History of Audi

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The story about Audi starts with August Horch who created Audi as a brand. He was one of the most important pioneers in the field of auto motive industry. His sports cars and limousines were the most luxurious vehicles of his time.

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The oldest Horch-car in the Horch museum in Zwickau was built in 1911. About 10 years earlier people were still driving coaches.
This can be seen by the steering wheel which is placed on the right side of the Horch car (like in coaches).

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The oldest Audi in this museum is the so called Type B which was built in 1911. That is the car with which August Horch made the famous Alps-tour. It was the most difficult mountain route back then and can be compared with today’s most famous fast car rallys. August won the Alps-race with the type B three times in a row and managed to established the Audi reputation in the motor sports only 2 years after he founded his firm.

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1909 Horch left the Horch firma and founded his own firm. He needed to think of a good name for his new firm. Luckily the son of his good friend and financier was a good student and he suggested Audi because the last name Horch is the imperative of horchen which means hören, lauschen and in the Latin it means the same as Audi.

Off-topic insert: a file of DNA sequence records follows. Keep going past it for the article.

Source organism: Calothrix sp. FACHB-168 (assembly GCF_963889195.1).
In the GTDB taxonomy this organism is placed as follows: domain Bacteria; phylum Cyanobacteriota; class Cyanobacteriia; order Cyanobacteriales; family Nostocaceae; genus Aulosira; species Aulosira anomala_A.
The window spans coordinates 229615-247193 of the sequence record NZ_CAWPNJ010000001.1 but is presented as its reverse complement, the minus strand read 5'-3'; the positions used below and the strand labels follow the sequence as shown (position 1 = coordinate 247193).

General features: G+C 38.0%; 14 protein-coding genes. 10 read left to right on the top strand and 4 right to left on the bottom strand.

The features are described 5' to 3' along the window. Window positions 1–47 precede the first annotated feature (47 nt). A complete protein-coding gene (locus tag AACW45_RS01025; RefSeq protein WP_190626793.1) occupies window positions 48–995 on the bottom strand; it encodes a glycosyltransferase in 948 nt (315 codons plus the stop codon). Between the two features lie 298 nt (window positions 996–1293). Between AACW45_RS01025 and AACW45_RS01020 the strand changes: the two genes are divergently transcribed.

At the begin on the 20. century, producing cars meant hard hand work and using heavy machines. Only a couple of hundreds of vehicles were built in a year. August Horch was an inventor and he wanted only the best quality and focused on innovation. Since 1927 his limousines ran on 8 and 12 cylinder motors and he hired artists who were responsible for the looks of his cars. Those were the most luxurious cars of that time. Their price was between 150 000 and 200 000 euro. In the 30’s Horch moved the steering wheel from the right to the left side started using oil-filters.

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The economic crisis in the late 30’s made 4 car producers build an Auto union. Otherwise they wouldn’t survive on the market. It turned out that it was a very good move. However, its end came with the end of the World War 2.

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